The problem with using lines in any lock is that the boat moves up and down with the water level and you have to ensure the line moves with it. Tying off a line with a hitch and walking away from it isn’t a good idea and even a line with a couple of turns around a bollard can become snagged and pull tight. The line can also get caught between brickwork or under lock ladder base plates. The result of any mistake is that the boat can be held up or held down by the line depending whether you are descending or ascending.
Spending nine hours at the helm or operating in excess of 20 locks in one day can take it out of even the fittest of us and concentration will be lost. There is a temptation, especially for people new to boating, to try to get as far as possible on a holiday. If the hire company says a cruising ring is normally done in two weeks but can be done in one then don’t try to do it in a week’s holiday unless you have a fit crew, are experienced or can guarantee that the weather won’t weaken you even more.
If it’s sunny, the heat will take it out of you. If it is raining and you don’t have the best kit then wet clothing will make you uncomfortable and cause a distraction. The same goes for cold weather too where
even mild hypothermia can make you lose concentration.
Remember that many accidents happen at the end of a long day or on day 13 of a two-week holiday.
Don’t be complacent
When you first start boating it can all seem so easy until you have one or two bumps then you realise a little training would help. After some training and experience you become more confident but still appreciate the dangers. At this stage you are at your safest.
After a few years though you can feel you are invulnerable. This is perhaps the most dangerous stage because boaters can become over-confident and complacent and this can overcome any level of skill or experience. Make sure your skills are up to the task in hand.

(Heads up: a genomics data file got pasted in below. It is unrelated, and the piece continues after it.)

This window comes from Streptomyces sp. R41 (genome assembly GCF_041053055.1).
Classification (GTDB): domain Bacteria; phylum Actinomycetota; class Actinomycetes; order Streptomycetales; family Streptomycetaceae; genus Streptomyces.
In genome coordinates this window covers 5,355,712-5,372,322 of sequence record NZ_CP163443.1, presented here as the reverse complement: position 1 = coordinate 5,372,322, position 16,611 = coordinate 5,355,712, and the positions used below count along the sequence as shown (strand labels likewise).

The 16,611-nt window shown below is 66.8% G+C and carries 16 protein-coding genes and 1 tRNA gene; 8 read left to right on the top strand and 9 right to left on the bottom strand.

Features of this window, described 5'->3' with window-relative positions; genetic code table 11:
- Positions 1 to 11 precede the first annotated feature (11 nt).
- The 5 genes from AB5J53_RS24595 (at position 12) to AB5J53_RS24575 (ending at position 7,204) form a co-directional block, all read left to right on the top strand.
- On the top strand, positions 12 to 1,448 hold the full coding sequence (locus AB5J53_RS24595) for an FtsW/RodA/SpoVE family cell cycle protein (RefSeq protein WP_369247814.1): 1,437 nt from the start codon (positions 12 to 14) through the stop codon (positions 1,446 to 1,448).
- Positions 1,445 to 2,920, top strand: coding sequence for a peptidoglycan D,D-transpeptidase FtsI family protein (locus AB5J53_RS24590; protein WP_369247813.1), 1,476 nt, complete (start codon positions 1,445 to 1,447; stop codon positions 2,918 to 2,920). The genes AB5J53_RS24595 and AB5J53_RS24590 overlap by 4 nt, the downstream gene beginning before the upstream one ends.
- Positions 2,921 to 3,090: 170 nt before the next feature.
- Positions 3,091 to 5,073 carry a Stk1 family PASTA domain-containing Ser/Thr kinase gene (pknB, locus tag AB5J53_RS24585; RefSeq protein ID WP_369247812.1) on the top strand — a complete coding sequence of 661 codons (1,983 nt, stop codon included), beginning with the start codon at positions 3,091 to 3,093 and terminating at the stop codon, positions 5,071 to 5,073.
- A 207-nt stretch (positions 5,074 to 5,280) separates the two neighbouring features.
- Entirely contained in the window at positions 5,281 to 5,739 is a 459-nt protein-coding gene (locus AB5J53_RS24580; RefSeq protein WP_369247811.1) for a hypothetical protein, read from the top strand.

If you know you have a flight of demanding locks ahead then walk the crew up to the first lock if possible and talk through locking procedures with them, especially if they are inexperienced. If that isn’t possible then take your time at the first lock and give them a good briefing. Make sure everyone knows the potential dangers such as leaving the windlass on the spindle and it spinning off if the ratchet fails. They should also know what to do in an emergency including going as far as calling the emergency services. If they have to call 999/112 will they be able to tell the emergency services where they are?
Check your kit before you depart for the locks. For example, has the life ring been stolen overnight or are the fenders still dangling from the side of the boat?
If you have had a bit to drink the night before then be even more careful. You wouldn’t drive a car with a hangover in case you were still over the limit in the morning so what makes you think you can steer a boat? Perhaps a lie-in is the best plan or restrict the amount of alcohol consumed. Stick to soft drinks at the lunchtime stop. If your crew have alcohol mid-journey, keep a special eye on them in the afternoon. Best still, don’t drink and cruise.
Forget ‘it will never happen to me’. It happens to the best of us. Every situation is different but being alert at all times should help to minimise the risks. Your head should be on a gimbal looking in all directions. Look at the boat, the lock, your crew and even innocent bystanders.
Motorists face a penalty for ‘driving without due care and attention’ with a few points and a fine. Make sure you don’t fall foul of the same charge for boating which might result in a far more severe penalty...
Take the crew through the drill
Be careful of catching bows on lock gates
The steerer is in charge
Get it wrong and people are at risk
Never tie off mooring lines in locks
It happens too frequently